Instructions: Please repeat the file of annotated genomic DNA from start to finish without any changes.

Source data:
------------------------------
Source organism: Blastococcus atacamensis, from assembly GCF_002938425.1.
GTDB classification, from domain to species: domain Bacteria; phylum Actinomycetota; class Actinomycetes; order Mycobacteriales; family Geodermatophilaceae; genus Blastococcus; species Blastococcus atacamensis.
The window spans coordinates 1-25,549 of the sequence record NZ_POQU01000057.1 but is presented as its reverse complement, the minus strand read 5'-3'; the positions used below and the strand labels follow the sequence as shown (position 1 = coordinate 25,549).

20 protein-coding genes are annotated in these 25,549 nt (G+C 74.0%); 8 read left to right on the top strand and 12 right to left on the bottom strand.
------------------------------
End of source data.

Source organism: Blastococcus atacamensis, from assembly GCF_002938425.1.
GTDB classification, from domain to species: domain Bacteria; phylum Actinomycetota; class Actinomycetes; order Mycobacteriales; family Geodermatophilaceae; genus Blastococcus; species Blastococcus atacamensis.
The window spans coordinates 1-25,549 of the sequence record NZ_POQU01000057.1 but is presented as its reverse complement, the minus strand read 5'-3'; the positions used below and the strand labels follow the sequence as shown (position 1 = coordinate 25,549).

20 protein-coding genes are annotated in these 25,549 nt (G+C 74.0%); 8 read left to right on the top strand and 12 right to left on the bottom strand.